Fitch takes a dimmer view of Hongkong Bank | South China Morning Post
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  • Feb 2, 2015
  • Updated: 2:00am

Fitch takes a dimmer view of Hongkong Bank

PUBLISHED : Saturday, 03 March, 2012, 12:00am
UPDATED : Saturday, 03 March, 2012, 12:00am

Credit rating agency Fitch has revised its view of Hongkong Bank to 'negative' from 'stable' yesterday, but retained the bank's long-term default rating.

This comes a day after Fitch revised its view of the bank's parent HSBC to 'negative'.

Hongkong Bank's dominant market position in the city was being challenged by intense competition from mainland and foreign banks and 'defending it may come at a cost', said Sabine Bauer, a director in Fitch's financial institutions team.

'Loan demand and fee-generating activities from outside of Hong Kong, in particular from China, will likely address structural pressure on profitability,' Bauer said.

Fitch is keeping its long-term default rating of HSBC's local lending arm at 'AA'. However, the bank's increased risk tolerance and rapid expansion into emerging markets without an appropriate increase in capital and profitability could lead to a rating downgrade, Bauer said.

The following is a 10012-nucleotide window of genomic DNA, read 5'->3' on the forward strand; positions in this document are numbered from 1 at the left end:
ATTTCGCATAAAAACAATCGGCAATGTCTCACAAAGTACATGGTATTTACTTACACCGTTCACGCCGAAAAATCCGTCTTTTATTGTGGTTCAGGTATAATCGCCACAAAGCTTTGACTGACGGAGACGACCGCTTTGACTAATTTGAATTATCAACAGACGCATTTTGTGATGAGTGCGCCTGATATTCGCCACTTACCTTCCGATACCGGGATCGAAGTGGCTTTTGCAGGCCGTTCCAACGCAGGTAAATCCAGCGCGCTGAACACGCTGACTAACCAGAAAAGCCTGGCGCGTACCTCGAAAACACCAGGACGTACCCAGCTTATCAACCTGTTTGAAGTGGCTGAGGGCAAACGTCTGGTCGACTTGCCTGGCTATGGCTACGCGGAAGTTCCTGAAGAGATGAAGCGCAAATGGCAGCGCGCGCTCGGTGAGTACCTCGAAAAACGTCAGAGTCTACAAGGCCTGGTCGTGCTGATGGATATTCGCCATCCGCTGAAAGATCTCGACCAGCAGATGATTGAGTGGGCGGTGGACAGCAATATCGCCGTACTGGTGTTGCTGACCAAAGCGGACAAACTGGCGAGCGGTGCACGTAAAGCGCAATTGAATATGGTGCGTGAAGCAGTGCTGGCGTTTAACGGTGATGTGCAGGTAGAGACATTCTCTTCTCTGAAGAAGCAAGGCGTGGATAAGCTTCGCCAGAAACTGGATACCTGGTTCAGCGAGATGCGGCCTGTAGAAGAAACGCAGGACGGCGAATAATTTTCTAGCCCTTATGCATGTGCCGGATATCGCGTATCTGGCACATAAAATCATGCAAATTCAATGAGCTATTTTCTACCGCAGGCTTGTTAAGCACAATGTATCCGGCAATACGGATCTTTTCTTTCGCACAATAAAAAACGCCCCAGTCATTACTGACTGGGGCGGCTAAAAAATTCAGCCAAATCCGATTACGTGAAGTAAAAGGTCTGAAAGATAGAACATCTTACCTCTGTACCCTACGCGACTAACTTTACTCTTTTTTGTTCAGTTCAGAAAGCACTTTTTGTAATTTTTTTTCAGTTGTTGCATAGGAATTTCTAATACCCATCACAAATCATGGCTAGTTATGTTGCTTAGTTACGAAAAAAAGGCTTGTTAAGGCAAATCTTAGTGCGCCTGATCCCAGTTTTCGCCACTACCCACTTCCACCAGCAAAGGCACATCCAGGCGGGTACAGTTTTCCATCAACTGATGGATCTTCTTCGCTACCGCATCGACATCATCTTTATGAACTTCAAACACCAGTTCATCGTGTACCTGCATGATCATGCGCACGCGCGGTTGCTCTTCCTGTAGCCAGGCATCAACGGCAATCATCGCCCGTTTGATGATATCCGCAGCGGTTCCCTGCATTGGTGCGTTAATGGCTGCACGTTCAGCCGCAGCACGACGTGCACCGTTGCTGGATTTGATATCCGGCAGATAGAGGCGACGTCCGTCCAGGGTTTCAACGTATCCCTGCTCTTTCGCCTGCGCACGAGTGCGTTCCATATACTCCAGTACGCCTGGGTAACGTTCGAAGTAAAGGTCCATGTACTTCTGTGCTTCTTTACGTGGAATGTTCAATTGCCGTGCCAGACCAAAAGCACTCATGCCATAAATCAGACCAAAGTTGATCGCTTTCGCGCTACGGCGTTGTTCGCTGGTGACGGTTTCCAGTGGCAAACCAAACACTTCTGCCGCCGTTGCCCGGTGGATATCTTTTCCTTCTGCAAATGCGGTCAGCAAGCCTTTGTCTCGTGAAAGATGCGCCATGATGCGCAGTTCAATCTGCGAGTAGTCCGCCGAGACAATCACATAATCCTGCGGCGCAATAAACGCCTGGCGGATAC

Fitch said Hongkong Bank's mainland exposure had more than doubled to exceed US$100 billion in the last two years, adding that the mainland's banking system was overshadowed by corporate governance and risk mitigation issues.

Despite the bank's solid financial performance, its net interest margins, a measure of its lending profitability, were expected to remain under pressure, with subdued domestic loan demand, Fitch said.

The net interest margins for HSBC's Asian operations outside of Hong Kong stood at 2.1 per cent last year, compared with 1.35 per cent for Hongkong Bank's domestic operations, said Fitch.

That largely reflects margin compression in the city due to competition and the low-interest-rate environment.

Fitch said eight other Hong Kong banks also faced competition and risks arising from expanding into the mainland, but they had generally maintained conservative collateral, capital and liquidity buffers to cope with unexpected losses.

These banks include Hang Seng Bank, Bank of China (Hong Kong), and Wing Hang Bank.

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